Buddhist symbols in Bhutan: the unique weaving qualities of Kelzang
2017-07-02 - Mesmerising Bhutan, Land of the Thunder Dragon, is the last standing Buddhist Kingdom in the world. Vajrayana Buddhism, an extension of the better-known Mahayana Buddhism, is neatly interwoven into the lives of the vast majority Bhutanese people.
Buthanese people are proud of their culture. Many women and men wear, almost on a daily basis, the national Bhutanese dress, kira for the women and gho for the men. Almost all buildings are built in typical traditional style, their facades covered in Buddhist ornaments.
Lovers of textile know since long that in Bhutan the most beautiful textile can be found. Each province in the country specialises in different weaving techniques and uses different raw materials.
In Central Bhutan the women create beautiful carpets and blankets from sheep and yak wool, while in the Eastern part of the country women are specialised in weaving Kishuthara, an extremely intricately patterned silk textile.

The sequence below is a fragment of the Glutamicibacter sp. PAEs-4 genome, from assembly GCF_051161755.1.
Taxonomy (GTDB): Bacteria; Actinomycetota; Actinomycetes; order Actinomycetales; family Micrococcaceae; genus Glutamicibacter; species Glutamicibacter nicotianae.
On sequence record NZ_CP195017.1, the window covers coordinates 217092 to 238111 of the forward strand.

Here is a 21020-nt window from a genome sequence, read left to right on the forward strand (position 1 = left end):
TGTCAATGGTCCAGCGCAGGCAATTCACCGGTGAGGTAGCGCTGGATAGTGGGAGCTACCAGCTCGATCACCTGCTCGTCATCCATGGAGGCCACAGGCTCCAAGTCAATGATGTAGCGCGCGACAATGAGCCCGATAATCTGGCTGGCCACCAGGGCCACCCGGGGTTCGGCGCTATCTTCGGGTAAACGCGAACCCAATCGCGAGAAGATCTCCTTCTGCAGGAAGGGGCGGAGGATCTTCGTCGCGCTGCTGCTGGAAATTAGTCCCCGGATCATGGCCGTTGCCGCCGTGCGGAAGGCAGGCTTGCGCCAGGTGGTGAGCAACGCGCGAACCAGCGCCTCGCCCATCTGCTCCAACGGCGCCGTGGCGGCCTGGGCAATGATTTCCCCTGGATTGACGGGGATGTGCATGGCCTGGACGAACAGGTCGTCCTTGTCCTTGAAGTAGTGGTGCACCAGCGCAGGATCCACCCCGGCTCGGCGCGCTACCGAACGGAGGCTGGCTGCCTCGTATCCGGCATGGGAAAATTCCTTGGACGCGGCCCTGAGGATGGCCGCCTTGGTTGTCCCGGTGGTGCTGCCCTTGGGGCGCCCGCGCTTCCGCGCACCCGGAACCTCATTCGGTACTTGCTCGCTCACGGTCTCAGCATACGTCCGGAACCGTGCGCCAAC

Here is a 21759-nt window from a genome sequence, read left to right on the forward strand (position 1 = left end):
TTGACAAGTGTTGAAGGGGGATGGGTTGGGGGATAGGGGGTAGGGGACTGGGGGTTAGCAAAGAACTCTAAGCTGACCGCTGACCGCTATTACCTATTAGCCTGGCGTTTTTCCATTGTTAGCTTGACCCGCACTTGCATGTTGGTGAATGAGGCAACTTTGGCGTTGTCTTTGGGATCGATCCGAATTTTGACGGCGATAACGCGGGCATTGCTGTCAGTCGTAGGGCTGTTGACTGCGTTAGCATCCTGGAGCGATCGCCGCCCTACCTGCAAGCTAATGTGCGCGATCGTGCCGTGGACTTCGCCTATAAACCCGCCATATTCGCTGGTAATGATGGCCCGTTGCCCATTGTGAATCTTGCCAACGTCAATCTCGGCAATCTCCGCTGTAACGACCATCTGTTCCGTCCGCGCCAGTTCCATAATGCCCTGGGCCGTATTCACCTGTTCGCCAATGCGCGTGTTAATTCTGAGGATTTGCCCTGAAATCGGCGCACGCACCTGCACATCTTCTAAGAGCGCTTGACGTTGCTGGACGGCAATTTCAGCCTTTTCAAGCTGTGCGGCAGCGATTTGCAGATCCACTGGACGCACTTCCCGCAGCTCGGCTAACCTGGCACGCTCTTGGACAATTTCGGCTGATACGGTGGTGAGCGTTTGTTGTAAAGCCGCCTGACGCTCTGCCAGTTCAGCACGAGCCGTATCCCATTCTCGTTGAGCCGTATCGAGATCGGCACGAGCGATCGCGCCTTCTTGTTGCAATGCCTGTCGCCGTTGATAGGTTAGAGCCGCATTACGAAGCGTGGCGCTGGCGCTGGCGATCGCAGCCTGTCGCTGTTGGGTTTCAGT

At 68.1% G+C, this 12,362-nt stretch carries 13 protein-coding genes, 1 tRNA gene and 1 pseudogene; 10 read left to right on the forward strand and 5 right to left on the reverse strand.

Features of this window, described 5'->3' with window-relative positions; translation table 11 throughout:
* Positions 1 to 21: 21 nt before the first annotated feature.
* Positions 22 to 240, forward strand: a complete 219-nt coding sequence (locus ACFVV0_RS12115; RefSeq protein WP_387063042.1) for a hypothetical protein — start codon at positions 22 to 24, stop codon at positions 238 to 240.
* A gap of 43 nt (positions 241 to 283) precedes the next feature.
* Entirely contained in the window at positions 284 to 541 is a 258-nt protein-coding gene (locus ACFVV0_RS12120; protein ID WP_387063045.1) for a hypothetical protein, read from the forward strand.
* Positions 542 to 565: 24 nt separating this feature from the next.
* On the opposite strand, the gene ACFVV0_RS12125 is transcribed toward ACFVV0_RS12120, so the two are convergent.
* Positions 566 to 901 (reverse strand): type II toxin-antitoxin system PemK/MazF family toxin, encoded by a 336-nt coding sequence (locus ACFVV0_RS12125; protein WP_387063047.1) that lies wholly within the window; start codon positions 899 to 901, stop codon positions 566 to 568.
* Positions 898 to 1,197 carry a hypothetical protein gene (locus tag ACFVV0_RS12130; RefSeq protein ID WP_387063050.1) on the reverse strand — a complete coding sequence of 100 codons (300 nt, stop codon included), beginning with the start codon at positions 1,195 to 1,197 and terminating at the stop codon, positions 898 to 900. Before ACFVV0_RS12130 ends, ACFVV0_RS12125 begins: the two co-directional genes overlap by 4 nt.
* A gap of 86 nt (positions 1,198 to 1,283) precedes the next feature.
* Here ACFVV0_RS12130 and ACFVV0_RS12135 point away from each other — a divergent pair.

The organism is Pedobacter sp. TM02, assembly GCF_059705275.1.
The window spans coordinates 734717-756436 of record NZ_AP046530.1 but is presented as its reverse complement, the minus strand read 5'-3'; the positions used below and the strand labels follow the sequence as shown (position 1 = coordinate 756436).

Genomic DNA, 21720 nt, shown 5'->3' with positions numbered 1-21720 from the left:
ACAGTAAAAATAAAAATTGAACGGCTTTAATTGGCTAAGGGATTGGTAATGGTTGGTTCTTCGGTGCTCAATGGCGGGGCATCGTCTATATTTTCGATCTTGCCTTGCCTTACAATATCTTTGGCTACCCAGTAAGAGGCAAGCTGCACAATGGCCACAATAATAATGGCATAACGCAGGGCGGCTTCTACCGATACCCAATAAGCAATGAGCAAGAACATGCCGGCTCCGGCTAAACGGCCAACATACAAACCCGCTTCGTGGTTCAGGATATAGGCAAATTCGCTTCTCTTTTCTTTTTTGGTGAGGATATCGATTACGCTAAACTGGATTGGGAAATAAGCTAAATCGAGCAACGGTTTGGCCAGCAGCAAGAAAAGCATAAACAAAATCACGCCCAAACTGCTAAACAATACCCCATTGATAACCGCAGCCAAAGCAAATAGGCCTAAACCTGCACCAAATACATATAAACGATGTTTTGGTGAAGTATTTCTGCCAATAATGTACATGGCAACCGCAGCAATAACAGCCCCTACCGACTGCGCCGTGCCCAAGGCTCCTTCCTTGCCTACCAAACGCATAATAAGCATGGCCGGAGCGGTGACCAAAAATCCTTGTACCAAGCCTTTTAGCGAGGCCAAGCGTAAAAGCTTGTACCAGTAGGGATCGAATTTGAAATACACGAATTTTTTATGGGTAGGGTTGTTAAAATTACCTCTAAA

Kishuthare textile, like the carpets and blankets, is woven by hand and, in some cases, is covered with Buddhist symbols. Kishuthara is a classic example of the traditional and exquisite kira, the women's dress.
The exclusive wrap on these photos originally is a panel of such kira. Kelzang worked six months to finalise this piece. The wrap/kira is extra special because Kelzang not only wove Buddhist animal figures but also included the eight auspicious symbols. A weaving technique only mastered by few artisans in the country.
If you look closely at the wrap/kira you will find:
- Parasol (chattra) symbolising royalty and spiritual power;
- Golden Fish (suvarnamatsya) symbolising good fortune, fertility and salvation;
- Treasure Vase (kalasha) symbolising spiritual and material abundance;
- Lotus Flower (padma) symbolising mental and spiritual purity;
- Right-coiled White Conch (sankha) symbolising the fame of Buddha's teachings;
- Endless Knot (shrivasta) symbolising the infinite wisdom of the Buddha;
- Victory Banner (dhvaja) symbolising the victory of the Buddha's teachings and wisdom over ignorance;
- Dharma Wheel (dharmachakra) symbolising the teachings of the Buddha.
Unique silk wrap [kira] with symbols from Bhutan.
Jaquard paisley pashmina from Nepal.
Square and fair cashmere stole from Nepal.
Unique scarf from cotton and silk, made in Bhutan.
Exclusive naturally dyed lotus silk scarf from Myanmar.
Artisans from Myanmar